“Quarantine schooling” sounds like a science fiction term, doesn’t it? But this is 2020 and anything goes! This term has come into common parlance during COVID-19 shutdowns as parents increasingly oversee their children’s education at home.
The thing about quarantine schooling is that it shares little in common with homeschooling, even in 2020 when remote learning has mushroomed.
If you’re a quarantine-schooling or homeschooling parent who isn’t sure which type of schooling is best for your child, there are a few key differences to keep in mind. Ready to find out what they are? Let’s go!
1. Quarantine schooling is regulated by the public or private school. Homeschooling is not.
Some homeschool parents research and develop their own curriculum, while others purchase a pre-arranged curriculum package. In either case, they have close control over the curriculum content. With quarantine schooling, the public or private school determines the curriculum.
We’ve met plenty of parents who have concerns over what is being taught in their child’s public or private school. That said, with homeschooling, the parents (not the government or an independent school) determine what material their child reads. This gives homeschooling parents a sense of “curriculum freedom” that quarantine schooling parents might not feel they have.
2. Quarantine schooling puts parents in the position of overseer, not director, of their child’s education.
A parent’s primary responsibility with quarantine schooling is to ensure their child is available for instruction. The child will then learn at a screen for a set amount of time—taught by a person who isn’t their parent. A quarantine-schooling parent is an observer rather than an active participant in the classroom.
In contrast, as a homeschooling parent, you are the teacher. This, of course, means you can teach your children according to your values, principles, and educational preferences. Plus, you can tailor the lessons to fit your child’s learning style (more on that ahead).
3. Quarantine-schooling parents must deal with a large virtual classroom. Homeschooling parents can give one-on-one attention.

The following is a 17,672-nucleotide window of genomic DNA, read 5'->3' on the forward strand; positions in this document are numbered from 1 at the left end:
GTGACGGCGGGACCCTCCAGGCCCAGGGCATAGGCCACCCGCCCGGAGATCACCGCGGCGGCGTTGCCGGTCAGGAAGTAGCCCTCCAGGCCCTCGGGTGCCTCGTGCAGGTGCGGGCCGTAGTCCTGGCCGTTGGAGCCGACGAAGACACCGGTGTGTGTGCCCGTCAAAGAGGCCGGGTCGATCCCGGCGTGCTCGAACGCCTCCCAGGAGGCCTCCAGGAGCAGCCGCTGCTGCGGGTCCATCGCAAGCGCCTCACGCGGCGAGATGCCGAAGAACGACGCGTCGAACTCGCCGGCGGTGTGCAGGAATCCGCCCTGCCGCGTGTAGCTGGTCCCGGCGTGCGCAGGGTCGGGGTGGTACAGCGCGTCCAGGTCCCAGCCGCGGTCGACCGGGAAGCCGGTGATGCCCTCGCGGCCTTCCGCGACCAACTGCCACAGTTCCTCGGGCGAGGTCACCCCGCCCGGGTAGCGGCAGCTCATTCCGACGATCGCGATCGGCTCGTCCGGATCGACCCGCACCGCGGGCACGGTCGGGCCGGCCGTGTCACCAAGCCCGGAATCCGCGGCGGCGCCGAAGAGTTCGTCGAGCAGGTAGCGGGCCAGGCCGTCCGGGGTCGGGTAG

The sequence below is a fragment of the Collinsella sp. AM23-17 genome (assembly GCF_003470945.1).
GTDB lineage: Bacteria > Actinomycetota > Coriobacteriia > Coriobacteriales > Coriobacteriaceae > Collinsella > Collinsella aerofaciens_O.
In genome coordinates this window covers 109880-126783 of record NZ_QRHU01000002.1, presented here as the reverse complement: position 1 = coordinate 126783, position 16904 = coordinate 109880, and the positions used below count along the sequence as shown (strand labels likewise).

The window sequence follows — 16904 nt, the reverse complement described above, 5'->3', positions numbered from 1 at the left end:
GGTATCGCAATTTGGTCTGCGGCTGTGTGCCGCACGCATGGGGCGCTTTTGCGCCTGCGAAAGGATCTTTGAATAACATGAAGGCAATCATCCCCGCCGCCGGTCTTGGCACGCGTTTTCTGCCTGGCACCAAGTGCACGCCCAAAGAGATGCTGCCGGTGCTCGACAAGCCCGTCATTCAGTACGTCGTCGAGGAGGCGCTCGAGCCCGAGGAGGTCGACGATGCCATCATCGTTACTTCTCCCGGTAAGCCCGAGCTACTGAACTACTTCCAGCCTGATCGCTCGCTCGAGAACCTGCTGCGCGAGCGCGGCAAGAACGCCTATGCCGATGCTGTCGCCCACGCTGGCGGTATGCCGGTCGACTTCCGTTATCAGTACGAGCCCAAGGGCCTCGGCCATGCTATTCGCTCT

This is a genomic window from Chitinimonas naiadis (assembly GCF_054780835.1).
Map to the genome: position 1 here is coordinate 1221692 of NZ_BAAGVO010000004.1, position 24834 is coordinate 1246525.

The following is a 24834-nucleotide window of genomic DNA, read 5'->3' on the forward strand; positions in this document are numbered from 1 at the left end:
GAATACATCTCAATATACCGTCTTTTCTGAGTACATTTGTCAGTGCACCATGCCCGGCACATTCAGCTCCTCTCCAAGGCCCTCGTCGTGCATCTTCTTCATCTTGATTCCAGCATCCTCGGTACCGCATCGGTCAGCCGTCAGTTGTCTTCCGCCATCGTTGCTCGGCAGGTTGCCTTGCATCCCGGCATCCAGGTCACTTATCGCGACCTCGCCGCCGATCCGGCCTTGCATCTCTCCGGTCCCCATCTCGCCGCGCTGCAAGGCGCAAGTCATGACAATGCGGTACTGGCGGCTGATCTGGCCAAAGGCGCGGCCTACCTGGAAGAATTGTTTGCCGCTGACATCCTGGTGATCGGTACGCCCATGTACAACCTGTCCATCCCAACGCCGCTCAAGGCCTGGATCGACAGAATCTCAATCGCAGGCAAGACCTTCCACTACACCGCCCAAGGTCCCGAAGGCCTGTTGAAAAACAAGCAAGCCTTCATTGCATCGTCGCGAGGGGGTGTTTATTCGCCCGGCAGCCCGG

Public school systems, in particular, tend to take a one-size-fits-all approach to education. There are going to be multiple children in each virtual classroom. Students won’t get the amount of individual attention that homeschooling parents can provide. By giving individual attention, homeschooling parents can adapt the conversations and activities according to their child’s learning style. This is perhaps the greatest advantage homeschooling has over quarantine schooling.
4. Homeschoolers have flexibility. Quarantine-schoolers do not.
With homeschooling, you dictate what your child does for the day. Want to take an impromptu field trip to the zoo or park? With homeschooling you can do that, but with quarantine schooling, you’re on the school’s schedule.
Or perhaps your child is particularly interested in mathematics one day. In that case, you have the option of spending more time than you normally would on mathematics and less time on another subject. With quarantine schooling, it’s not really going to matter if your child wants to spend more time on math—since they aren’t the only student in their class, the school must do what’s best for the collective classroom.
It’s easy to understand why quarantine schooling and homeschooling are sometimes viewed as one-in-the-same, since a child is learning from home in both cases. As we’ve discussed, however, that’s about where the similarities end. It’s how the teaching occurs that makes all the difference—quarantine schooling and homeschooling diverge greatly when it comes to this. Hopefully, this post has shown you why this is the case and why both terms are not interchangeable.
Want to learn more about the benefits of homeschooling? Then we invite you to check out our podcast!